13. Jones RK, Darroch JE and Henshaw SK, Contraceptive use among U.S. women having abortions in 2000–2001, Perspectives on Sexual and Reproductive Health, 2002, 34(6):294–303.

14. Ibid.

15. Ibid.

16. Finer LB et al., 2006, op. cit. (see reference 1).

17. Ibid.; and Mosher WD et al., Use of contraception and use of family planning services in the United States: 1982–2002, Advance Data from Vital and Health Statistics, 2004, No. 350, pp. 1 and 21.

18. Finer LB and Henshaw SK, Abortion incidence and services in the United States in 2000, Perspectives on Sexual and Reproductive Health, 2003, 35(1):6–15.

19. Henshaw SK and Finer LB, The accessibility of abortion services in the United States, 2001, Perspectives on Sexual and Reproductive Health, 2003, 35(1):16–24.

20. Ibid.

21. Ibid.

22. Ibid.

23. Boonstra H et al., Abortion in Women’s Lives, New York: Guttmacher Institute, 2006.

24. Henshaw SK, Unintended pregnancy and abortion: a public health perspective, in: Paul M et al., eds., A Clinician’s Guide to Medical and Surgical Abortion, New York: Churchill Livingstone, 1999, pp. 11–22.

25. Boonstra H et al., 2006, op. cit. (see reference 23).

26. Ibid.

27. Ibid.

28. Bartlett LA et al., Risk factors for legal induced abortion-related mortality in the United States, 2004, Obstetrics and Gynecology, 103(4):729–737.

29. Grimes DA, Estimation of prgnancy-related mortality risk by pregnancy outcome, United States, 1991 to 1999, American Journal of Obstetrics & Gynecology, 2006, 194(1):92–94.

30. Finer LB et al., Timing of steps and reasons for delays in obtaining abortions in the United States, Contraception, 2006 (forthcoming).

31. Strauss LT et al., Abortion surveillance—United States, 2002, Morbidity and Mortality Weekly Report Surveillance Summaries, 2005, 54(SS-7), p. 30, Table 16.

32. Guttmacher Institute, Parental involvement, State Policies in Brief, April 2006, <http://www.guttmacher.org/statecenter/spibs/spib_PIMA.pdf>, accessed Apr. 28, 2006.

33.Henshaw SK and Kost K, Parental involvement in minors' abortion decisions, Family Planning Perspectives, 1992, 24(5):196–207 & 213.

34. Guttmacher Institute, State funding of abortion under Medicaid, State Policies in Brief, April 2006, <http://www.guttmacher.org/statecenter/spibs/spib_SFAM.pdf>, accessed Apr. 28, 2006.

35. Henshaw SK and Finer LB, 2003, op. cit. (see reference 19).

36. AGI, Fulfilling the Promise: Public Funding and U.S. Family Planning Clinics, New York: AGI, 2000.

Notes
*The poverty guidelines are updated periodically in the Federal Register by the U.S. Department of Health and Human Services under the authority of 42 USC 9902(2) (
http://aspe.hhs.gov/poverty/05poverty.shtml).

 

http://www.guttmacher.org/pubs/fb_induced_abortion.html   
  
Another report placed great emphasis on the fact that 48 percent of all pregnancies in the US are unplanned. Of those unplanned pregnancies, 47 percent end in abortion, 40 percent are carried to full term and 13 percent end in miscarriage.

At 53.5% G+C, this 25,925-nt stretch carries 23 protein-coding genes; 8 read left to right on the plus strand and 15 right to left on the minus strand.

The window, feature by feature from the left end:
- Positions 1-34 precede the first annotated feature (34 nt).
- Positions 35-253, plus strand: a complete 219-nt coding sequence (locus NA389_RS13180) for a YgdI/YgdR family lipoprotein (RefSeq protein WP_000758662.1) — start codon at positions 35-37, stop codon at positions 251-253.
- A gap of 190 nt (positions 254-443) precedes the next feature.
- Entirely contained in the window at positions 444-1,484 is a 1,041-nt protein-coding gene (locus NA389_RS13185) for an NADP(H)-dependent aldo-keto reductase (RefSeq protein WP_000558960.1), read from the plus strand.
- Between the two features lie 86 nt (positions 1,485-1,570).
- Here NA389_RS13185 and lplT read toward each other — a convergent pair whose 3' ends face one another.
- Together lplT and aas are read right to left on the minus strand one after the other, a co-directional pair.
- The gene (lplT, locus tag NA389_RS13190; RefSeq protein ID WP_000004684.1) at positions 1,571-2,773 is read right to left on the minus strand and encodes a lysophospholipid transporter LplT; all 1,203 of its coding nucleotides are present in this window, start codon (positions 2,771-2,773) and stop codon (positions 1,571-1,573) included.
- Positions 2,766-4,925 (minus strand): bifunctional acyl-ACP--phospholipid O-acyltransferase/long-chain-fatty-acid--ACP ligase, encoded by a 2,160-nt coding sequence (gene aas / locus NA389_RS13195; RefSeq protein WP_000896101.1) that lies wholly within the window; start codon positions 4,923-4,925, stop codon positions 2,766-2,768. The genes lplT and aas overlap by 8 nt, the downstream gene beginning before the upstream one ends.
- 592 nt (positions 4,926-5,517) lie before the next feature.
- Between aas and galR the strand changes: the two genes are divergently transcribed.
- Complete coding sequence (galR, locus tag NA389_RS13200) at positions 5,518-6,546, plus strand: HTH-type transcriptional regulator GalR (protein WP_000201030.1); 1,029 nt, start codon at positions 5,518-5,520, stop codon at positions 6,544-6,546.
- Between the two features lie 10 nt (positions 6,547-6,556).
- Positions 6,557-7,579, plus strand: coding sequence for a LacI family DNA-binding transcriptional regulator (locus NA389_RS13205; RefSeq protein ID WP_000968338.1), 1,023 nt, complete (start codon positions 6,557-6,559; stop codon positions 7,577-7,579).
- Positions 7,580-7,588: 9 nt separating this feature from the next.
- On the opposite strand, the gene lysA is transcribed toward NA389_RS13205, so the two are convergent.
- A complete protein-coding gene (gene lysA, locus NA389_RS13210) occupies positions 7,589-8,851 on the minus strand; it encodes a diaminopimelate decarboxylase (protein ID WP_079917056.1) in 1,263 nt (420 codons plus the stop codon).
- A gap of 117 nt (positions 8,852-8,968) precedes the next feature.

Advocates of abortion often argue that to decrease abortions,
unintended pregnancies must be reduced through increased access to
contraceptives
. But the Guttmacher Institute's research clearly indicates in this and other reports that over 53 percent of women who have unintended pregnancies used a contraceptive method during the month they got pregnant.

The data also indicates that marriage plays a unique role as a
protector of the unborn
. According to the report, "Married women account for a lower proportion of abortions (17%), in part because they have low rates of unintended pregnancy," but even in cases of unintended pregnancies, married women "are more likely than unmarried women to continue the pregnancy."

And cohabitation is not an adequate substitute for marriage.

"About 25% of abortions occur among women living with a male partner to whom they are not married, although such women make up only about 10% of all women aged 15-44."

The report also rev

eals that women choose abortion overwhelmingly for
reasons other than health, or for extreme reasons.

Only four percent (4%) of abortions are obtained as a result of rape, incest or for the health of the mother.

Twenty-one percent of women said inadequate finances were the chief
reason for their abortion; 21 percent said they were not ready for the
responsibility; 16 percent said life would change too much; 12 percent said either they had problems with their relationship or were unmarried; 11 percent said they were too young; and eight percent said they already had all the children they wanted.

The numbers also confirm that abortion disproportionately affects
minorities, especially blacks
. In 2002, black women had 409,000 abortions accounting for 32 percent of all abortions. African-Americans make up 12 percent of the population. According to the report, black women "are more likely to resolve an unintended pregnancy through abortion."

Hispanics accounted for 20 percent of all abortions in 2002 though they make up 13 percent of the US population.

Analysis by the Guttmacher Institute "estimates that 1,303,000
abortions took place in the United States in 2001 – 0.8% fewer than the 1,313,000 in 2000. In 2002, the number of abortions declined again, to 1,293,000, or another 0.8%.

"The rate of abortion also declined, from 21.3 procedures per 1,000 women aged 15-44 in 2000 to 21.1 in 2001 and 20.9 in 2002."

[http://www.agi-usa.org/presentations/ab_slides.html; Culture & Cosmos Volume 2 Number 51 | July 26, 2005, Copyright 2005—Culture of Life Foundation. Permission granted for unlimited use. Credit required]  http://www.culture-of-life.org]